The Insurance Institute for Highway Safety (IIHS) awarded the Nissan Altima with a Top Safety Pick designation for 2020, the agency’s second-highest rating. That award includes ‘Good’ ratings in all crashworthiness categories, ‘Superior’ ratings for the car’s front crash prevention systems, a ‘Good’ rating for LATCH system ease of use. The Altima’s headlights were rated either ‘Acceptable’ or ‘Marginal,’ depending on the trim.

The National Highway Traffic Safety Administration (NHTSA) rated the Altima five out of five stars overall. That rating includes a four-star overall score in front crash tests, five stars in overall side crash tests, and five stars for rollover prevention.

Available safety equipment includes Nissan Safety Shield 360, which brings automatic emergency braking with pedestrian detection, blind-spot warnings, lane-departure warnings, high-beam assist, rear cross-traffic alerts, and rear automatic emergency braking.

Value: 6/10


The Altima starts at $25,225 after a $925 destination fee. That’s around the same amount that buyers pay for an entry-level Camry, but the Toyota includes its package of advanced safety features as standard equipment.

Buying the base S trim Altima with all-wheel drive adds back the advanced safety features that it’s missing otherwise. All-wheel-drive is a $1,350 option for most trims, so the added benefit of safety features is a welcome bonus.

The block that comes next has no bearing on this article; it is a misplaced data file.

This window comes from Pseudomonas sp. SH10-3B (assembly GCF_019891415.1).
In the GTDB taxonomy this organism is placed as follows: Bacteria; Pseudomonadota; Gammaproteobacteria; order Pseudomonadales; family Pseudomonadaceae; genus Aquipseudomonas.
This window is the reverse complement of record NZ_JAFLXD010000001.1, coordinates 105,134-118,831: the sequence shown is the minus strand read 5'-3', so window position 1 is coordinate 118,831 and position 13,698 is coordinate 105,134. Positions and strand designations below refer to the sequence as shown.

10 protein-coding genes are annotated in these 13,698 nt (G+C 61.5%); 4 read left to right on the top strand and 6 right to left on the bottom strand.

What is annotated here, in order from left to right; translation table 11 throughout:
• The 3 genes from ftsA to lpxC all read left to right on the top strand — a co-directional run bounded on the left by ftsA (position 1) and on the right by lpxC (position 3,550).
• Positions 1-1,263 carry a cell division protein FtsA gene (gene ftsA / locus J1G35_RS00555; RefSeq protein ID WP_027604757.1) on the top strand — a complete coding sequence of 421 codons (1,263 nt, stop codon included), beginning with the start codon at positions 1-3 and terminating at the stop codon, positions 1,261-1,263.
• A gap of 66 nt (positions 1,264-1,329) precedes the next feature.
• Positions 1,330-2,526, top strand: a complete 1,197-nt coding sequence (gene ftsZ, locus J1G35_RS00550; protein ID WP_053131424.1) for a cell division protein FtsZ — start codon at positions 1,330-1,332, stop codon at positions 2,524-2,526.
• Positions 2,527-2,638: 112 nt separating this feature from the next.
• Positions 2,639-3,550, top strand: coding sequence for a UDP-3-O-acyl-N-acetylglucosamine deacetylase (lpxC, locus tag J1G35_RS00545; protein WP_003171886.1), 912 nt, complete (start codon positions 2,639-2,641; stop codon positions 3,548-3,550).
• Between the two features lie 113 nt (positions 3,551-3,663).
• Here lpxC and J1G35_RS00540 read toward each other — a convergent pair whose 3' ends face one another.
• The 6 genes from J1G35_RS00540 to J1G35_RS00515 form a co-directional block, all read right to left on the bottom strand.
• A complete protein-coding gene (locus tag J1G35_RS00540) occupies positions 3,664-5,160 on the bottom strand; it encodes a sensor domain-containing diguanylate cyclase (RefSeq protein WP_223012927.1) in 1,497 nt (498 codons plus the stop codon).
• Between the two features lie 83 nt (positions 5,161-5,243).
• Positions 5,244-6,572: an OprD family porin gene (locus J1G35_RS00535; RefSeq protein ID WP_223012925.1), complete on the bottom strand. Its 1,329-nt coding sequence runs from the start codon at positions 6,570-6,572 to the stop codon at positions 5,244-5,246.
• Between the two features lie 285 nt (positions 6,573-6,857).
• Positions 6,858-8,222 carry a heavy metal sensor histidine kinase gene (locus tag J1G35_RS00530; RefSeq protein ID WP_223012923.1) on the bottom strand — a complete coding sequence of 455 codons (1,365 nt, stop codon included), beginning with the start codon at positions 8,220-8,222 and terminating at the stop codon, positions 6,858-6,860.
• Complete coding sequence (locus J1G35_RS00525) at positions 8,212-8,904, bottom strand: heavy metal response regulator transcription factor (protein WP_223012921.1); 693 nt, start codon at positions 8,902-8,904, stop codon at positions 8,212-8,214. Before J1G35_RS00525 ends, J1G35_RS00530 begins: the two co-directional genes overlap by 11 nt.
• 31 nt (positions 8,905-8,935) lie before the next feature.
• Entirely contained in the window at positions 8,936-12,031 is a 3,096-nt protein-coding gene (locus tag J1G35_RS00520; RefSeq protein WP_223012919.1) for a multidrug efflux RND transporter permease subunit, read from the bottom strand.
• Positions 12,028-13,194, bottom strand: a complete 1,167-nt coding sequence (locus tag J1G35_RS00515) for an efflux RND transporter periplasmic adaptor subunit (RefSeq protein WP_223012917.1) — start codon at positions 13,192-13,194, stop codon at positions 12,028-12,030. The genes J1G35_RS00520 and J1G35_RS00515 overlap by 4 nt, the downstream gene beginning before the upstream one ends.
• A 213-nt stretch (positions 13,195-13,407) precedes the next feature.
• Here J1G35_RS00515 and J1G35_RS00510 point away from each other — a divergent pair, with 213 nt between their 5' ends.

The Altima S comes with a long list of standard entertainment features that includes an 8-inch touchscreen, Apple CarPlay/Android Auto, Bluetooth, six-speaker audio, and SiriusXM radio.

The top Platinum VC-Turbo comes close to $40,000. That’s a steep price for a car that isn’t available with all-wheel-drive. The VC-Turbo engine is trick technology, but there’s not enough of an efficiency or power benefit to justify its extra cost.

Tech Features: 8/10


Standard features such as a large 8-inch touchscreen, Apple CarPlay, Android Auto, and a six-speaker sound system make the Altima a tech-lover’s car. Nissan’s infotainment system is fairly easy to use, but some menus and controls are buried and require too much thought to use while the vehicle is in motion.

Some features like navigation and a premium audio system are only available when the buyer steps up to higher trims, which add a significant premium to the Altima’s bottom line.

Standard features include an 8-inch touchscreen, Bluetooth, Apple CarPlay, Android Auto, six-speaker audio, hands-free text messaging, auxiliary audio inputs, two USB ports, two USB-C ports, and SiriusXM Radio with a three-month trial.

Available features include an advanced driver-assist display, active noise cancellation, a Bose nine-speaker premium audio system, door-to-door navigation, NissanConnect services from SiriusXM, voice recognition, and HD radio.